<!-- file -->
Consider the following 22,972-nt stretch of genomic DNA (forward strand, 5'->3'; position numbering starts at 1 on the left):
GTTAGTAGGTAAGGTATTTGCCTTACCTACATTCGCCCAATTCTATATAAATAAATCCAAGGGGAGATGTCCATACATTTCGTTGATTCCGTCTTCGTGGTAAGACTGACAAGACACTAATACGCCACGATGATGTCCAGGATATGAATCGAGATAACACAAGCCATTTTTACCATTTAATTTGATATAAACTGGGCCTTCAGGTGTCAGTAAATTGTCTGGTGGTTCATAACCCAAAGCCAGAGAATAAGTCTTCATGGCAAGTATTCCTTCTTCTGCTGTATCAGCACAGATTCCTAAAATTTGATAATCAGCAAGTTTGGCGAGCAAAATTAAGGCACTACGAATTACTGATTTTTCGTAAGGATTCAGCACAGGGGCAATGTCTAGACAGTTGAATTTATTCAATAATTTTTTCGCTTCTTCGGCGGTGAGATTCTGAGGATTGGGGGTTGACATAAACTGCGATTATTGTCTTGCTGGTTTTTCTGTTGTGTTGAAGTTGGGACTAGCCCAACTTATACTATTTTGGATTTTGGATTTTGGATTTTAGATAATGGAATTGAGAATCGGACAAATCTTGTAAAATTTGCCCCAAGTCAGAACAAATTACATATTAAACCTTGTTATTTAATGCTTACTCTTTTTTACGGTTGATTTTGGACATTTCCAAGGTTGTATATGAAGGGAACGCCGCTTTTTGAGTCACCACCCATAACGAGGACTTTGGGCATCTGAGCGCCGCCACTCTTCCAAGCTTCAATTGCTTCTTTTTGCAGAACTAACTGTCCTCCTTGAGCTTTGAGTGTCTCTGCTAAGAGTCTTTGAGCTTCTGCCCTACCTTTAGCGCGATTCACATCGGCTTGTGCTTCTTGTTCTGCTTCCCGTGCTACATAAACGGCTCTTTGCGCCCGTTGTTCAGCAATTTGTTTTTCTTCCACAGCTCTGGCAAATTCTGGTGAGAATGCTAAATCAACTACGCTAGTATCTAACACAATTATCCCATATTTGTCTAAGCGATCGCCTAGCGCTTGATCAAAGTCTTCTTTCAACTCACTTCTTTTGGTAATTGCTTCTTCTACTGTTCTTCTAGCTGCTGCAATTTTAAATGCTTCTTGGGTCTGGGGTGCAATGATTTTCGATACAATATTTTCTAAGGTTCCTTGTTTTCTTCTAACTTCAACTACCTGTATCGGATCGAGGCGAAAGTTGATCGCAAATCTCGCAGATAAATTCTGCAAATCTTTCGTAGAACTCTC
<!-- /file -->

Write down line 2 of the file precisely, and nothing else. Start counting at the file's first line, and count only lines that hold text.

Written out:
GTTAGTAGGTAAGGTATTTGCCTTACCTACATTCGCCCAATTCTATATAAATAAATCCAAGGGGAGATGTCCATACATTTCGTTGATTCCGTCTTCGTGGTAAGACTGACAAGACACTAATACGCCACGATGATGTCCAGGATATGAATCGAGATAACACAAGCCATTTTTACCATTTAATTTGATATAAACTGGGCCTTCAGGTGTCAGTAAATTGTCTGGTGGTTCATAACCCAAAGCCAGAGAATAAGTCTTCATGGCAAGTATTCCTTCTTCTGCTGTATCAGCACAGATTCCTAAAATTTGATAATCAGCAAGTTTGGCGAGCAAAATTAAGGCACTACGAATTACTGATTTTTCGTAAGGATTCAGCACAGGGGCAATGTCTAGACAGTTGAATTTATTCAATAATTTTTTCGCTTCTTCGGCGGTGAGATTCTGAGGATTGGGGGTTGACATAAACTGCGATTATTGTCTTGCTGGTTTTTCTGTTGTGTTGAAGTTGGGACTAGCCCAACTTATACTATTTTGGATTTTGGATTTTGGATTTTAGATAATGGAATTGAGAATCGGACAAATCTTGTAAAATTTGCCCCAAGTCAGAACAAATTACATATTAAACCTTGTTATTTAATGCTTACTCTTTTTTACGGTTGATTTTGGACATTTCCAAGGTTGTATATGAAGGGAACGCCGCTTTTTGAGTCACCACCCATAACGAGGACTTTGGGCATCTGAGCGCCGCCACTCTTCCAAGCTTCAATTGCTTCTTTTTGCAGAACTAACTGTCCTCCTTGAGCTTTGAGTGTCTCTGCTAAGAGTCTTTGAGCTTCTGCCCTACCTTTAGCGCGATTCACATCGGCTTGTGCTTCTTGTTCTGCTTCCCGTGCTACATAAACGGCTCTTTGCGCCCGTTGTTCAGCAATTTGTTTTTCTTCCACAGCTCTGGCAAATTCTGGTGAGAATGCTAAATCAACTACGCTAGTATCTAACACAATTATCCCATATTTGTCTAAGCGATCGCCTAGCGCTTGATCAAAGTCTTCTTTCAACTCACTTCTTTTGGTAATTGCTTCTTCTACTGTTCTTCTAGCTGCTGCAATTTTAAATGCTTCTTGGGTCTGGGGTGCAATGATTTTCGATACAATATTTTCTAAGGTTCCTTGTTTTCTTCTAACTTCAACTACCTGTATCGGATCGAGGCGAAAGTTGATCGCAAATCTCGCAGATAAATTCTGCAAATCTTTCGTAGAACTCTC